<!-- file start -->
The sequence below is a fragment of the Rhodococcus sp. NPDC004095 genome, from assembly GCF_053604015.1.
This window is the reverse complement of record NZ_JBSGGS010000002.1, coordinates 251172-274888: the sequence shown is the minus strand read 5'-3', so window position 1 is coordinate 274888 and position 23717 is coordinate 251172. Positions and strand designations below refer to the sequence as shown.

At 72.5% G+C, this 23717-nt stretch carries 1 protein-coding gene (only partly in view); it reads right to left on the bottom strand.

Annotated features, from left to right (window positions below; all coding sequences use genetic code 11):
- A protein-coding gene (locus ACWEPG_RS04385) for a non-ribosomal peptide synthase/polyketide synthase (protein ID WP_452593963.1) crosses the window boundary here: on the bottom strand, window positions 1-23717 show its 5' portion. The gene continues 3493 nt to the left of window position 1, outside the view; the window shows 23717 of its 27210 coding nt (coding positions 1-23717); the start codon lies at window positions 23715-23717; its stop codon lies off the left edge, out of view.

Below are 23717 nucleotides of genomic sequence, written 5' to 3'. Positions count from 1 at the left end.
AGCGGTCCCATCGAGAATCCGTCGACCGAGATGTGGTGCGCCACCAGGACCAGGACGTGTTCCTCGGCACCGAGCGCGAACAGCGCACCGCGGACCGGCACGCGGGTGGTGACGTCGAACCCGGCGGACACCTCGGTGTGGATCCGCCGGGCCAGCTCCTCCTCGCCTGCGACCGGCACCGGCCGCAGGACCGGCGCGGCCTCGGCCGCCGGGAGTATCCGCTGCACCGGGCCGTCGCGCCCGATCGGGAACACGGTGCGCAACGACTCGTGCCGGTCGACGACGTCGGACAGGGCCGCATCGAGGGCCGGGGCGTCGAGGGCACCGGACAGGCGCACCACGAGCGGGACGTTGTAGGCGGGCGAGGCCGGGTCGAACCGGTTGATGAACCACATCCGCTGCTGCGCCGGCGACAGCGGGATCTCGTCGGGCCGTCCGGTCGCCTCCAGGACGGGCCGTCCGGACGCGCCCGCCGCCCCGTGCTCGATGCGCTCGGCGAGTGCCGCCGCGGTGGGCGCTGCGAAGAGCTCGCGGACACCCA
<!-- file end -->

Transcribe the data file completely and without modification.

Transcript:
The sequence below is a fragment of the Rhodococcus sp. NPDC004095 genome, from assembly GCF_053604015.1.
This window is the reverse complement of record NZ_JBSGGS010000002.1, coordinates 251172-274888: the sequence shown is the minus strand read 5'-3', so window position 1 is coordinate 274888 and position 23717 is coordinate 251172. Positions and strand designations below refer to the sequence as shown.

At 72.5% G+C, this 23717-nt stretch carries 1 protein-coding gene (only partly in view); it reads right to left on the bottom strand.

Annotated features, from left to right (window positions below; all coding sequences use genetic code 11):
- A protein-coding gene (locus ACWEPG_RS04385) for a non-ribosomal peptide synthase/polyketide synthase (protein ID WP_452593963.1) crosses the window boundary here: on the bottom strand, window positions 1-23717 show its 5' portion. The gene continues 3493 nt to the left of window position 1, outside the view; the window shows 23717 of its 27210 coding nt (coding positions 1-23717); the start codon lies at window positions 23715-23717; its stop codon lies off the left edge, out of view.

Below are 23717 nucleotides of genomic sequence, written 5' to 3'. Positions count from 1 at the left end.
AGCGGTCCCATCGAGAATCCGTCGACCGAGATGTGGTGCGCCACCAGGACCAGGACGTGTTCCTCGGCACCGAGCGCGAACAGCGCACCGCGGACCGGCACGCGGGTGGTGACGTCGAACCCGGCGGACACCTCGGTGTGGATCCGCCGGGCCAGCTCCTCCTCGCCTGCGACCGGCACCGGCCGCAGGACCGGCGCGGCCTCGGCCGCCGGGAGTATCCGCTGCACCGGGCCGTCGCGCCCGATCGGGAACACGGTGCGCAACGACTCGTGCCGGTCGACGACGTCGGACAGGGCCGCATCGAGGGCCGGGGCGTCGAGGGCACCGGACAGGCGCACCACGAGCGGGACGTTGTAGGCGGGCGAGGCCGGGTCGAACCGGTTGATGAACCACATCCGCTGCTGCGCCGGCGACAGCGGGATCTCGTCGGGCCGTCCGGTCGCCTCCAGGACGGGCCGTCCGGACGCGCCCGCCGCCCCGTGCTCGATGCGCTCGGCGAGTGCCGCCGCGGTGGGCGCTGCGAAGAGCTCGCGGACACCCA